South Korean Covid vaccine 'side effects' statistics misrepresented

Scientists warned that self-reported cases of adverse events following Covid-19 vaccination in South Korea were not evidence of the jabs causing serious side effects or death, contrary to false claims circulating online that the inoculation drive killed thousands in the country. The Korea Disease Control and Prevention Agency (KDCA) confirmed a causal link between the vaccine and death in 23 cases, as of December 31, 2023. 

"At a press conference in South Korea's National Assembly, Covid-19 vaccine victims were revealed," reads a Korean-language post on Naver Blog from March 6, 2024.

"Official statistics show that approximately 2,700 people have died and around 19,000 have been severely injured due to Covid-19 vaccines. It is estimated that actual deaths are 10 times higher."

The post linked to a video of a press conference held on February 26, 2024 by a South Korean group called the Covid-19 Vaccination Victims Council in which they demanded the government apologise and give compensation for alleged deaths and injuries caused by Covid-19 jabs (archived link). 

The group's chairman Kim Doo-gyeom claimed "official statistics" showed the jabs had killed around 2,700 people and injured 19,000.

Screenshot of the false post, taken on March 26, 2024

Despite global data showing coronavirus vaccines have saved millions of lives and health authorities saying severe side effects are rare, misinformation about side effects from the jabs remains widespread.

Footage of the press conference quickly spread on social media, with posts on X in languages including English and Turkish shared hundreds of times.

Misrepresented figures

Figures cited in social media posts and at the Covid-19 Vaccination Victims Council's press conference appear to originate from the Korea Disease Control and Prevention Agency (KDCA).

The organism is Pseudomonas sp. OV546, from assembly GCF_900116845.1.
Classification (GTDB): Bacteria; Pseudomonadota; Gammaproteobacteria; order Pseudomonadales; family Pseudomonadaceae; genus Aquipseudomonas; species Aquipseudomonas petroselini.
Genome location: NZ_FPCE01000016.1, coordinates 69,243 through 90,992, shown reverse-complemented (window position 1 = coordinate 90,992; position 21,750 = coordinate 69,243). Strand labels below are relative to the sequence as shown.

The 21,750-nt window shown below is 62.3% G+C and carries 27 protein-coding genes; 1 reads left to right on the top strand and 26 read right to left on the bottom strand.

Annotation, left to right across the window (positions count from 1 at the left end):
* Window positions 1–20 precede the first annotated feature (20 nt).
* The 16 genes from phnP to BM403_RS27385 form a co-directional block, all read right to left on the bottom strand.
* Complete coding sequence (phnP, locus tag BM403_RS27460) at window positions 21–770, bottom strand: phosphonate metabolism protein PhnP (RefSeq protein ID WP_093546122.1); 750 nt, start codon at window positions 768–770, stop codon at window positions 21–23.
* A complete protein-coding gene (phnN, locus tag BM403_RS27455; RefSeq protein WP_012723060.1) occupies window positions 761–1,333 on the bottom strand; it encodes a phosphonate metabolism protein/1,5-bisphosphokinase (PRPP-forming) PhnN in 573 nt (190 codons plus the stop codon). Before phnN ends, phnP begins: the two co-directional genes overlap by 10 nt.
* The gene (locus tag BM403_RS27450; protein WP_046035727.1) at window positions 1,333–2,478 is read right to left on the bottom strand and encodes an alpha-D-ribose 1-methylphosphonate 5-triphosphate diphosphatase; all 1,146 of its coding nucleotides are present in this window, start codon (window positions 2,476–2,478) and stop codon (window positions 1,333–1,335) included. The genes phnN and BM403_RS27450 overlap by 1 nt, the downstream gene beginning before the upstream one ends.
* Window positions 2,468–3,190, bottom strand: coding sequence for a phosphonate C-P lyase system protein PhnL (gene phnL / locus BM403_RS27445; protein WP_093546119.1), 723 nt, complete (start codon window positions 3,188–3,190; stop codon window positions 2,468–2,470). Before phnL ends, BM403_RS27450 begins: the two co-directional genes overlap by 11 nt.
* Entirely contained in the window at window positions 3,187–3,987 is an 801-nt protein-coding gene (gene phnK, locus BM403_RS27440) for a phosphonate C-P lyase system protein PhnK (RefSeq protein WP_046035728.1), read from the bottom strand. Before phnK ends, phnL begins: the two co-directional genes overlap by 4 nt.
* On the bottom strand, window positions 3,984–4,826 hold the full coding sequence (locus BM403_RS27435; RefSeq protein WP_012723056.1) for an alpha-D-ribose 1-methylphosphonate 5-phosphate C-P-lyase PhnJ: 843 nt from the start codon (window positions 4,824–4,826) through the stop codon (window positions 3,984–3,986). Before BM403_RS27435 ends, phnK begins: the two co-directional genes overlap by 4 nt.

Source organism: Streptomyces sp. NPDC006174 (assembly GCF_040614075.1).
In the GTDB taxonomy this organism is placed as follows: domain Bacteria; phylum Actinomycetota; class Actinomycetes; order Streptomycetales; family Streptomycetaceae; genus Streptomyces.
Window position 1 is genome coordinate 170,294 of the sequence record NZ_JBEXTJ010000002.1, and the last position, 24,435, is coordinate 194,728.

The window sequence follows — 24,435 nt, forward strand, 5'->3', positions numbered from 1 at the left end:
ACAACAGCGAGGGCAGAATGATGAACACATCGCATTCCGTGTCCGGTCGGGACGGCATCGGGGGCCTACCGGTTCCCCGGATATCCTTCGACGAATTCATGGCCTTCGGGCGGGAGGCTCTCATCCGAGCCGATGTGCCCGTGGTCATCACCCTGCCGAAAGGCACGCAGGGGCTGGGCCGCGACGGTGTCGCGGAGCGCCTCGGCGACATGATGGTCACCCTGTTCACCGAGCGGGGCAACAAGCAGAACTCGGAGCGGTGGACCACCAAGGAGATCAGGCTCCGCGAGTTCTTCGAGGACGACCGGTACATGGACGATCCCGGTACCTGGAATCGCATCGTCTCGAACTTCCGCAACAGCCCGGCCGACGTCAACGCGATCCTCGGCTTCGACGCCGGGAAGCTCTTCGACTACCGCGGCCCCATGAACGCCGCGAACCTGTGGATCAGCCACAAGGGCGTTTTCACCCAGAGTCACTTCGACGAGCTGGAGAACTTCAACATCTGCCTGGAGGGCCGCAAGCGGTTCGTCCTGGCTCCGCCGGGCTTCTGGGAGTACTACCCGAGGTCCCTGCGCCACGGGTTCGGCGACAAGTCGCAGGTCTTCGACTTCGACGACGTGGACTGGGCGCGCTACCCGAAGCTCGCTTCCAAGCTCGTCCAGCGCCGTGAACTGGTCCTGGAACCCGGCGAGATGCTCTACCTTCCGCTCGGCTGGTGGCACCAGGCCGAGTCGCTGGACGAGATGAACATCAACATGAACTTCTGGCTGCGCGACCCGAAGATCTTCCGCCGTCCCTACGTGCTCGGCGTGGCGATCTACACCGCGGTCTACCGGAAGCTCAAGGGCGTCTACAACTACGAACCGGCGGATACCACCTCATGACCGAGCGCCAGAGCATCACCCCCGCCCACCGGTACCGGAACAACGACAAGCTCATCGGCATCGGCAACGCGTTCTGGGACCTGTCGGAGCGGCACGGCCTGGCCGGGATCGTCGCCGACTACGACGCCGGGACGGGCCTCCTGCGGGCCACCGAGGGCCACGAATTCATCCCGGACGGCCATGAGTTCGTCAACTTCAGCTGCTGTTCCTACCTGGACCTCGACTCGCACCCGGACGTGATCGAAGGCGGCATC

According to the KDCA's latest report from February 29, 2024, 17,753 serious adverse events and 2,137 deaths were reported after Covid-19 vaccination (archived link).

That was from a total of more than 140 million Covid-19 vaccine doses administered across the country.

Both doctors and patients can report adverse events following vaccination to the KDCA, which warns that reports "do not necessarily have a causal relationship with the vaccine" (archived links here and here). 

Adverse events reported to the KDCA "do not prove diagnostic suitability or causality with the vaccine," it says.

A causal link to Covid-19 vaccination was confirmed in 23 deaths, as of December 31, 2023, according to data that the KDCA shared with AFP.

'Weaponised grief'

Amesh Adalja, an infectious disease specialist at the Johns Hopkins University Center for Health Security, said self-reported adverse events from vaccination should not be used to draw any "causal inference regarding the role of a vaccine" (archived link). 

The figures cited at the press conference had been shared out of context "in order to make false claims about the vaccines safety," he told AFP.

Siddharth Sridhar, a clinical virologist at the University of Hong Kong, explained it was inevitable to see reports of adverse events in a mass vaccination campaign (archived link).

"When you roll out a mass vaccination campaign for the entire population, you're going to observe some adverse events in healthy individuals by default because there is a background rate," he told AFP -- referring to the expected number of cases of illness in the absence of the vaccine or another intervention.

"I also believe that we would have seen much higher death rates overall were it not for the vaccination campaign, especially in the elderly," he added.

"Of course, all of these facts are little solace for people whose family members passed shortly after vaccination. Unfortunate that antivax groups have weaponised this grief."

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